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JETS LACK OF REDZONE OFFENSE STILL CURSING THE DEFENSE
santana Icon : (Yesterday, 10:48 PM) well
XvNukemHighvX Icon : (Yesterday, 10:48 PM) Because we destoy any promise in our young QBs with our elite offensive support talent.
santana Icon : (Yesterday, 10:48 PM) TIME TO CHANGE THE DIAPER
santana Icon : (Yesterday, 10:48 PM) another game next week
Chaos Icon : (Yesterday, 10:48 PM) 3-0 with Sanchez? Oh god...we've gone there already?
Chaos Icon : (Yesterday, 10:49 PM) jets need more talent on O
Chaos Icon : (Yesterday, 10:49 PM) and some god damn DBs
Mr_Jet Icon : (Yesterday, 10:49 PM) Morninweg's system is get the offense going then throw a monkey wrench into things by putting the backup QB in there and f***ing up the offense's rhythm.
RetireChrebet Icon : (Yesterday, 10:50 PM) Yes I went there. Geno spots these teams 7-10 points weekly and has turned the ball in the redzone 3 games in a row. If not for 2 dropped ints geno would have 4 picks. Dude sucks at best
RetireChrebet Icon : (Yesterday, 10:51 PM) Then we got Chris ivory running like marshawn lynch out there and they sit him on the bench the whole fourth quarter
XvNukemHighvX Icon : (Yesterday, 10:52 PM) I'd like to use the same excuse I used for Sanchez. QB can't really do shit when your best WR would be a #3 if he was lucky on any other team
Chaos Icon : (Yesterday, 10:52 PM) yeah but sanchez was shell shcoked
Chaos Icon : (Yesterday, 10:52 PM) jets werent fixing him
XvNukemHighvX Icon : (Yesterday, 10:53 PM) Geno will be to after another year or two of this shit.
santana Icon : (Yesterday, 10:53 PM) What's kerleys contract like
santana Icon : (Yesterday, 10:53 PM) because if he's underpaid I don't see him sticking around
XvNukemHighvX Icon : (Yesterday, 10:54 PM) he only looks good because our O is so bad.
santana Icon : (Yesterday, 10:54 PM) I bet a lot of teams have their eye on him
ganggreen2003 Icon : (Yesterday, 10:56 PM) Decker doesn't need to play until he is completely healthy
HarlemHxC814 Icon : (Yesterday, 10:58 PM) FIRE IDZIK
RetireChrebet Icon : (Yesterday, 11:08 PM) How big was the Sheldon Richardson fumble recovery not being a TD. We quickly went three and out after that
ganggreen2003 Icon : (Yesterday, 11:43 PM) Idzik better not be stingy this offseason and address the biggest issues we have WR and Secondary
RetireChrebet Icon : (Yesterday, 11:47 PM) King mo says he's ok, injury is minor
ganggreen2003 Icon : (Today, 09:21 AM) As a guy who has been on this site since its inception and is still not a moderator which I guess is cause I'm not part of the rat pack who runs this joint I think GENO should still be the starter.
mgjetman Icon : (Today, 10:19 AM) We still could have won this game with the bad calls. Geno just sucks. All the pick six's, missing wide open receivers, bad throws when they are fought. Stupid trick plays because they don't trust him.
santana Icon : (Today, 10:31 AM) I don't get his decision making
santana Icon : (Today, 10:32 AM) There were another 2-3 ints the bears were gifted but were dropped
MikeGangGree... Icon : (Today, 11:22 AM) f***
MikeGangGree... Icon : (Today, 11:22 AM) I had a blast at the game... just sucks we lost
MikeGangGree... Icon : (Today, 11:22 AM) 1-3 when I go se them
MikeGangGree... Icon : (Today, 11:32 AM) Refs fucked up the fumble for a TD. by calling it down the first time everyone in the stadium saw it as a fumble
MikeGangGree... Icon : (Today, 11:33 AM) they need to just let them plays play out because they now look at every turnover
MikeGangGree... Icon : (Today, 11:33 AM) If hes down they could just overturn it on the replay
MikeGangGree... Icon : (Today, 11:33 AM) f*** Holmes to
HarlemHxC814 Icon : (Today, 12:22 PM) gg2003 you want to be a mod?
HarlemHxC814 Icon : (Today, 12:22 PM) You have to go through your initiation
Jetsfan0099 Icon : (Today, 12:43 PM) Gg03 would be a terrif
ganggreen2003 Icon : (Today, 12:43 PM) what is the "initiation"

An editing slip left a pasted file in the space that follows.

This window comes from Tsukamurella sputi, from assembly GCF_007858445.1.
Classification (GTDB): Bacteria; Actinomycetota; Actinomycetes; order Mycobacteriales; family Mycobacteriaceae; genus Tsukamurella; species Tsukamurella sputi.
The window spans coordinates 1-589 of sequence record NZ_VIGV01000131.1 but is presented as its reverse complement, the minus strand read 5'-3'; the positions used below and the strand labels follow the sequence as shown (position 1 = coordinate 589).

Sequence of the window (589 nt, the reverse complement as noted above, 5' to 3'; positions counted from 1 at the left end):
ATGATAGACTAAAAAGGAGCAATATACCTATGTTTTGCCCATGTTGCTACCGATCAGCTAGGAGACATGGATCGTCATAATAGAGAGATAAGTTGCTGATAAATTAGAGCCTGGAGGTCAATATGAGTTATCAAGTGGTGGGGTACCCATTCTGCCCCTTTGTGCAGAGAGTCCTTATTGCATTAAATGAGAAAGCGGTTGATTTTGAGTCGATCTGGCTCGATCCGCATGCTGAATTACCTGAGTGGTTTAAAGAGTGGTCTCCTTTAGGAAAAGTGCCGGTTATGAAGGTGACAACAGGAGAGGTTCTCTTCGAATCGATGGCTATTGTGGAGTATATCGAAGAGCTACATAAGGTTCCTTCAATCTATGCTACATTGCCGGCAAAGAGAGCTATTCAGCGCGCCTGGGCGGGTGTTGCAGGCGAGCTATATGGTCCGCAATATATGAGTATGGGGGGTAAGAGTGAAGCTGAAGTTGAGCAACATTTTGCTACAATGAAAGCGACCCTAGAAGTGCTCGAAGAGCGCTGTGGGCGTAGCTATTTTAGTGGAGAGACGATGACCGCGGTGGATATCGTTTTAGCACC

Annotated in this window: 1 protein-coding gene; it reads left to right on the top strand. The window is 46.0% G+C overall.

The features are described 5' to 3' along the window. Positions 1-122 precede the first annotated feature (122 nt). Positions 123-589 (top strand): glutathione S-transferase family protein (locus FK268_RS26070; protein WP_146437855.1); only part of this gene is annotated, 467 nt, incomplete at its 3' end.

ganggreen2003 Icon : (Today, 12:47 PM) :zz:
ganggreen2003 Icon : (Today, 12:53 PM) and no I will not say that Idzik needs to be canned cause he doesn't
ganggreen2003 Icon : (Today, 12:54 PM) he just needs to find talent at the CB and WR positions while also improving in positions that are currently our strengths like DL and OL
Jetsfan0099 Icon : (Today, 01:30 PM) Fire idzik!
MikeGangGree... Icon : (Today, 01:45 PM) Best part of last night was Wayne Chrebet going onto the Ring of Honor
Jetsfan115 Icon : (Today, 02:04 PM) u think our oline is a strength? did u not see geno getting killed out there?
Jetsfan115 Icon : (Today, 02:04 PM) LG is a shit position, colon is old and nto much left in the tank, brick and mangold are in decline, and brent is a below average RT at best
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What's A Number Worth?

#1 User is offline   bobzero11 Icon

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Posted 13 May 2005 - 02:56 AM

This did not really belong in any other forum, good read though...

http://www.nytimes.c....html?th&emc=th

May 13, 2005
What Is a Number Worth? Some Athletes Pay the Price
By LEE JENKINS

The fight for jersey No. 26 is going all the way to courtroom No. 161B.

Next month, the District Court of Maryland will try to answer the question being posed in locker rooms everywhere: how much for your number?

Washington Redskins running back Clinton Portis agreed to pay defensive back Ifeanyi Ohalete $40,000 for No. 26 last year, but after Ohalete was released by the team in August, he accused Portis of stopping payments and paying only half the sum.

Ohalete, now wearing No. 25 for the Arizona Cardinals, is claiming breach of contract and suing Portis in a trial scheduled to begin June 7 in Upper Marlboro, Md. "It's not exactly the kind of case you see every day," John Steren, Ohalete's lawyer, said.

But it is just the kind of conflict that plays out every season. When a prominent athlete joins a new team after contract talks, the negotiations in a high-stakes numbers game have often only just begun. Jeff Feagles, the punter for the Giants, wore No. 10 until he sold it to the rookie quarterback Eli Manning last spring for a one-week vacation in Florida. Then Feagles switched to No. 17, which he sold this off-season to receiver Plaxico Burress for a new outdoor kitchen at his home in Phoenix.

"The guys in the equipment room tell me I'm the luckiest person they've ever seen," said Feagles, who hashed out the kitchen deal with Burress's agent, Drew Rosenhaus. "Think about what I've profited in the past two years just from my jersey number. Now I have No. 18, and everyone is wondering if any of the rookies are going to want it."

Mets pitcher Tom Glavine never really even liked No. 47, but it was given to him by the Atlanta Braves at his first spring training and therefore symbolizes everything he overcame to stick in the major leagues. So when Glavine signed with the Mets two years ago and Joe McEwing handed over No. 47, Glavine and his wife financed a baby nursery in McEwing's home.